I avoided David Letterman for years, but it was hard to avoid our son’s guffaws. He would come home late from working as a busboy and would turn on the television
“What in the world was so funny?” I would ask the next day.
“Dave was throwing watermelons off the roof,” our son would reply. Oh.
Never a fan of late-night TV, I avoided Letterman until my wife and I took an apartment in Florida, much too young for that kind of thing. There wasn’t much to do in the evening, so I gravitated to Letterman who by that time had moved from tossing watermelons to wandering around suburban subdivisions knocking on doors. It wasn’t in the least bit funny. I think of them as Letterman’s Lost Years.
Still, I became hooked on Letterman’s sour moods, his distracted interviews, his foolish audience-participation games, his apparent disinterest in most of the music, the Freudian working-stuff-out cameos by his mom. He was an acquired taste -- a grumpy guy dealing with major heart surgery and 9-11 and that obviously nasty fling with the intern.
Dave's strange routines (traced and parsed in Wednesday's New York Times) made him part of my trinity of flawed television role models – joining Tony Soprano and Clint Eastwood’s gunslinger and assembly-line bigot. I made sure to watch Dave late at night, because you never knew.
I loved his loyalty to standup comedians, his repartee with old pros like Regis Philbin and Martha Stewart (he upgraded her totally marginal financial conviction to “she killed a guy.”) And I shared his affection for Julia Roberts and some guests of the female gender. (Salon.com ran a top-ten list of Letterman crushes and never even mentioned his gushing about Cate Blanchett.)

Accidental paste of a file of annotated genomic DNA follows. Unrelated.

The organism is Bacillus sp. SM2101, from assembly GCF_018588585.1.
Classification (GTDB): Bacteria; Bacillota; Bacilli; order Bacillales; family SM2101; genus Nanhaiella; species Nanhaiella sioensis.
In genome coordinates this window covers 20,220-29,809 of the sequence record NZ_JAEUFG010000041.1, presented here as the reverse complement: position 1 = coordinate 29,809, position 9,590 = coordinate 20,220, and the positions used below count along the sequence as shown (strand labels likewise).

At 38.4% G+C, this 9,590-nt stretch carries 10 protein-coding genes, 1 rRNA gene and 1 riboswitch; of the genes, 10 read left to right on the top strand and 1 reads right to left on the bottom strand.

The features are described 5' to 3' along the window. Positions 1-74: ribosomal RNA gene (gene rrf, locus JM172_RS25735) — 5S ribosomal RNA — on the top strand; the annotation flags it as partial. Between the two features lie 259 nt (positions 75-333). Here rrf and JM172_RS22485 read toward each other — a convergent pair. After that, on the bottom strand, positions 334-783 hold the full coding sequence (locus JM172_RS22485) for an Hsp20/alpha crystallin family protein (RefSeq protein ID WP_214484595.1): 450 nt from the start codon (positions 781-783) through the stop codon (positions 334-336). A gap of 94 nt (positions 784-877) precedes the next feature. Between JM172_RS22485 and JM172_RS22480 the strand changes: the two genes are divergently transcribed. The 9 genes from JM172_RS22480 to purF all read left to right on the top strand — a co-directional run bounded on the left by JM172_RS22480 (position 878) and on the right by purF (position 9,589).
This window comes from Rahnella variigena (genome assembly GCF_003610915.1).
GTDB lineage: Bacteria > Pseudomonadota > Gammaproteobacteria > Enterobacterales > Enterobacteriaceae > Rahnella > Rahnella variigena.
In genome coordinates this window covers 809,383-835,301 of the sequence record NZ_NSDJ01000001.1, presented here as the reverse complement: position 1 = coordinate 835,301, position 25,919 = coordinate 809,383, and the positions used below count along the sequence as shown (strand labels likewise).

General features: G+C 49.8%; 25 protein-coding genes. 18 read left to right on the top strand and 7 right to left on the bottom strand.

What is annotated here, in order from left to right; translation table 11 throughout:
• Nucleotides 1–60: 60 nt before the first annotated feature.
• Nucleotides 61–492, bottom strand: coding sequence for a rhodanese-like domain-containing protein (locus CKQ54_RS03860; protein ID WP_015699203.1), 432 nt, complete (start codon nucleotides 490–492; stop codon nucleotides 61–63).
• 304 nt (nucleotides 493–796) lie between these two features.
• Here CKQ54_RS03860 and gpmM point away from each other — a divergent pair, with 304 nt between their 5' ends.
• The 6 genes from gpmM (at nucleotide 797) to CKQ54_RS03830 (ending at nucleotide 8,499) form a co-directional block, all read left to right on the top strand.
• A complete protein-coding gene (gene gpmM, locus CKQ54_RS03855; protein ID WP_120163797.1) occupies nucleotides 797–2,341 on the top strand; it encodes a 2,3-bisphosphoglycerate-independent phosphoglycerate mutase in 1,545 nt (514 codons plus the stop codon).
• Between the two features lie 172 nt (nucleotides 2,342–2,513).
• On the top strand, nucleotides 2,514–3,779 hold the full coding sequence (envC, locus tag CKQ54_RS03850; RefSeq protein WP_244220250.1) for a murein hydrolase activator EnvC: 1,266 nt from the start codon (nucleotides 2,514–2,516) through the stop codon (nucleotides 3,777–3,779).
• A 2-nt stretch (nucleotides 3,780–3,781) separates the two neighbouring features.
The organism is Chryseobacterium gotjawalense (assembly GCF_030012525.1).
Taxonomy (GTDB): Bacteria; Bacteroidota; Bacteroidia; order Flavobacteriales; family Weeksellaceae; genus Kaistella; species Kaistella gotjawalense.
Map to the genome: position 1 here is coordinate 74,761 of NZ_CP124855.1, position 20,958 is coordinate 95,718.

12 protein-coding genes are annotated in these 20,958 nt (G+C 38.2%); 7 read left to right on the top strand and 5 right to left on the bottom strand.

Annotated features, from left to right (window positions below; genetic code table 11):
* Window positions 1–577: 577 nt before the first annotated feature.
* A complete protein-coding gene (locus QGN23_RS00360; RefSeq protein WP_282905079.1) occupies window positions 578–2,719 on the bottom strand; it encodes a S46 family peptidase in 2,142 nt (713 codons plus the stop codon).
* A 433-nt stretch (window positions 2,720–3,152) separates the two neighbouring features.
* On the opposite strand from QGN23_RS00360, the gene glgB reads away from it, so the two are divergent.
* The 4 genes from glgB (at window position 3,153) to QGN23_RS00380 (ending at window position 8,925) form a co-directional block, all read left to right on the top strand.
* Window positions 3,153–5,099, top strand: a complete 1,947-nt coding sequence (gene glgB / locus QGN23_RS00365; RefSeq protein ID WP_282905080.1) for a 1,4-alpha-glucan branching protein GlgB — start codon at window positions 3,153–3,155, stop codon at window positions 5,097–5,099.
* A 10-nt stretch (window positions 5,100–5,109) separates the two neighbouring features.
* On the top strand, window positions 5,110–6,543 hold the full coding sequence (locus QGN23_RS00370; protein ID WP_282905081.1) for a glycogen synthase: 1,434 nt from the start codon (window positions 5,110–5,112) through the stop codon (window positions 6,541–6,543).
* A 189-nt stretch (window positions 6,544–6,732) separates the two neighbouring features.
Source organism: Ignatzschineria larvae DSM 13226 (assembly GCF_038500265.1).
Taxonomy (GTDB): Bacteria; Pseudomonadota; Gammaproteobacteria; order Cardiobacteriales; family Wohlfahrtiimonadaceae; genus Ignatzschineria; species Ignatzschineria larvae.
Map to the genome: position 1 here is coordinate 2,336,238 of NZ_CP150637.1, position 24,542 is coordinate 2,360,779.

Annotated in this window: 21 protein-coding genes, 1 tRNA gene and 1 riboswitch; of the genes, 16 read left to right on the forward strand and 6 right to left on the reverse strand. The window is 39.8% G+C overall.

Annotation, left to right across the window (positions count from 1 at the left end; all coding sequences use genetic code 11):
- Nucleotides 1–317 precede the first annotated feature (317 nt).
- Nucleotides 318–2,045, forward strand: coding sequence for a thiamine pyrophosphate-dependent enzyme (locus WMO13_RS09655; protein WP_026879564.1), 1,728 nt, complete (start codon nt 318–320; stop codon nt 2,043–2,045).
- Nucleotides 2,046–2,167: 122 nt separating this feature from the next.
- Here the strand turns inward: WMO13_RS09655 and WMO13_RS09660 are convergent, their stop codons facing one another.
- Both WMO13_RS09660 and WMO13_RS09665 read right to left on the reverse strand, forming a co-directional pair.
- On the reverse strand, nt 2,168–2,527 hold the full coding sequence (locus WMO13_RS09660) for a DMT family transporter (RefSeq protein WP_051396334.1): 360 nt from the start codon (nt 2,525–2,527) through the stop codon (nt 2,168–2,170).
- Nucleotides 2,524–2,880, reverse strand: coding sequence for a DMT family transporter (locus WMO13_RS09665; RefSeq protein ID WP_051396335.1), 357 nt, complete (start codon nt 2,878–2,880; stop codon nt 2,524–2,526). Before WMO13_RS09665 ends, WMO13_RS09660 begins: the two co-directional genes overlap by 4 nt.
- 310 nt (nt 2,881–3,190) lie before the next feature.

One night Dave interviewed Natalia Makarova (whom my wife and I had seen in Lincoln Center, summer of 1971 -- the most transfixing evening of ballet we have ever had.) Dave had met Makarova when both were honored at the Kennedy Center; he gave her total respect on his show.
Ever since Letterman announced his retirement as of May 20, I have been unable to watch his show. It’s over. I never watched Johnny Carson or Jay Leno and I doubt I will ever watch Stephen Colbert. (Jimmy Fallon and Marco Rubio have blurred into the same persona -- a hyper comedian I call El Joven.)
Alas, my walkabout meant I did not see Michelle and Barack Obama. I missed Tina Fey – greatest eyes on television -- strip down to her skivvies. Thank God for youtube.
I did catch a snippet of Dave talking about the chasm that awaits him upon the dreaded R-word. Is it more shtick or real terror? My advice to him is, sometimes it’s very healthy to get off the high wire. How many insipid sit-com actors or loutish baseball managers can you interview in a lifetime?
Dave will be fine -- in his own miserable way. Plus, he can always go on the roof of his own home and chuck off a few watermelons.
“They may hate the cultural context they now find themselves teaching in, but they love their work. The Achilles’ heel of schoolteachers, one all too easily exploited by politicians, is that they love their students.”
(One of the best reads in the NYT these days is Margaret Renkl, in Nashville. In her latest post, Renkl describes the dedicated core of “born teachers” – the majority, she submits.)
(From Madeleine Albright in one of her final interviews in February):
“Putin is small and pale,” I wrote, “so cold as to be almost reptilian.” He claimed to understand why the Berlin Wall had to fall but had not expected the whole Soviet Union to collapse. “Putin is embarrassed by what happened to his country and determined to restore its greatness.” – Former Secretary of State Madeleine Albright, recalling her first meeting with the relatively unknown Vladimir Putin in 2000. – The New York Times, Feb. 23, 2022.